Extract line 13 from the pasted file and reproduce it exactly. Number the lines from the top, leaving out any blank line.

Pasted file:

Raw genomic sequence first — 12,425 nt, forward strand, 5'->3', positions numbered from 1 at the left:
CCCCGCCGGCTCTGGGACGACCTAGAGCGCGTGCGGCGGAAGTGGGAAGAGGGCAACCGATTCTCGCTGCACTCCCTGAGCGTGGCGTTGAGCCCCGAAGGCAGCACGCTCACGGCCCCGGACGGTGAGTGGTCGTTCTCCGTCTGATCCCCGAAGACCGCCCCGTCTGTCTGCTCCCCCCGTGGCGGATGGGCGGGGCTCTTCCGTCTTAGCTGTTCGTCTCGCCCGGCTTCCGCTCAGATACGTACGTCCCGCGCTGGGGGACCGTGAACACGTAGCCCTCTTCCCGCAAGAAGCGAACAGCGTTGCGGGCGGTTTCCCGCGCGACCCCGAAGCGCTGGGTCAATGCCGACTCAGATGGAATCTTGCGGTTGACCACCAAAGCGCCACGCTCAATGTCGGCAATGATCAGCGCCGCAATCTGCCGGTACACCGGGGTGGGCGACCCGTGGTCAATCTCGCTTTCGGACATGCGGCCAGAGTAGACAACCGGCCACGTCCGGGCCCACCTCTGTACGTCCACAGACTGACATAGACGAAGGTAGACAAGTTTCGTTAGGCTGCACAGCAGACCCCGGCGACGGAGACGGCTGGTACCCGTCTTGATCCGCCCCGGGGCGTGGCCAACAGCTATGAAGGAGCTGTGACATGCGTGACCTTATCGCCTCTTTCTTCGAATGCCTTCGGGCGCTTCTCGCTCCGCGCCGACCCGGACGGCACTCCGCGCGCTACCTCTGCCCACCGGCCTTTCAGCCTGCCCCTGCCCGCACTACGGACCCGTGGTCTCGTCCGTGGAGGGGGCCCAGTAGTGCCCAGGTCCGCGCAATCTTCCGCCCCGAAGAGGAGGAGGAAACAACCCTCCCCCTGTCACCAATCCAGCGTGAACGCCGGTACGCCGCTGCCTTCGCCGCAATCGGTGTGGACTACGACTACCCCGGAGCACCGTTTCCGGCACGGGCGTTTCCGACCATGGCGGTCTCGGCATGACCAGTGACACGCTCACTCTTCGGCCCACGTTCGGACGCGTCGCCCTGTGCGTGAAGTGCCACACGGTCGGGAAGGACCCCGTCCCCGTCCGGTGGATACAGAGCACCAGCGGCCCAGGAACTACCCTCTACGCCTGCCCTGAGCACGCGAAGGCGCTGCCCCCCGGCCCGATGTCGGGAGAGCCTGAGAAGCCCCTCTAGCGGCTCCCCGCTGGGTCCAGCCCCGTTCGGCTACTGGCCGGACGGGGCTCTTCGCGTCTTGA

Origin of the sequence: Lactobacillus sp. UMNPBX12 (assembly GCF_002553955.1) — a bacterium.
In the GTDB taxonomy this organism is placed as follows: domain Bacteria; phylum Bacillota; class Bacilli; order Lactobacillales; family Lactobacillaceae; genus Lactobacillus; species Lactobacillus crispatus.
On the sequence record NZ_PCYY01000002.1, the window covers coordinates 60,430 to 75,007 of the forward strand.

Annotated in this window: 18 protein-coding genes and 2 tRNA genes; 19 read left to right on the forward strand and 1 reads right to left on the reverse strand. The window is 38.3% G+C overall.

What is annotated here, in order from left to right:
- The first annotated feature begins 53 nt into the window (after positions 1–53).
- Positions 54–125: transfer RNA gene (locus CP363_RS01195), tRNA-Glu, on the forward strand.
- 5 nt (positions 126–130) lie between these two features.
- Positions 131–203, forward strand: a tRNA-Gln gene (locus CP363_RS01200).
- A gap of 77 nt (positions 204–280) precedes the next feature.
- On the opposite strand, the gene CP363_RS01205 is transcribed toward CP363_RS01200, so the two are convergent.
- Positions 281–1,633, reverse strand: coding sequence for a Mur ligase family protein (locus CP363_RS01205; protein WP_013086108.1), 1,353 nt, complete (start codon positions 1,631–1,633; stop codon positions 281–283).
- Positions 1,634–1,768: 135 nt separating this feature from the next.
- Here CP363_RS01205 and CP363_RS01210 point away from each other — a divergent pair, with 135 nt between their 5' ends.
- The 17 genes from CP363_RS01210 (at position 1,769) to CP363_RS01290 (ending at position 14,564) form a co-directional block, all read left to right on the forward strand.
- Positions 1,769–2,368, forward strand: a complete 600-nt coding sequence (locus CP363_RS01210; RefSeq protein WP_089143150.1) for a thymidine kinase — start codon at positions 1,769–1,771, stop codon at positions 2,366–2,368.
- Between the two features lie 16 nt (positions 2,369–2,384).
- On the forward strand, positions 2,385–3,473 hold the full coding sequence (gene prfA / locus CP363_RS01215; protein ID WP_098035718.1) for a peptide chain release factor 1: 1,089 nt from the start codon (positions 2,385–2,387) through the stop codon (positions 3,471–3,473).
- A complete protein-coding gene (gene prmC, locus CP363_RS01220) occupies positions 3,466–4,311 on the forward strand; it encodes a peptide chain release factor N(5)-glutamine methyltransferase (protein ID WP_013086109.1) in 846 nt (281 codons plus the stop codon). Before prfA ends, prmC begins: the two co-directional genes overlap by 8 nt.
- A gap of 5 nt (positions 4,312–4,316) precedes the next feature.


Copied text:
- On the opposite strand, the gene CP363_RS01205 is transcribed toward CP363_RS01200, so the two are convergent.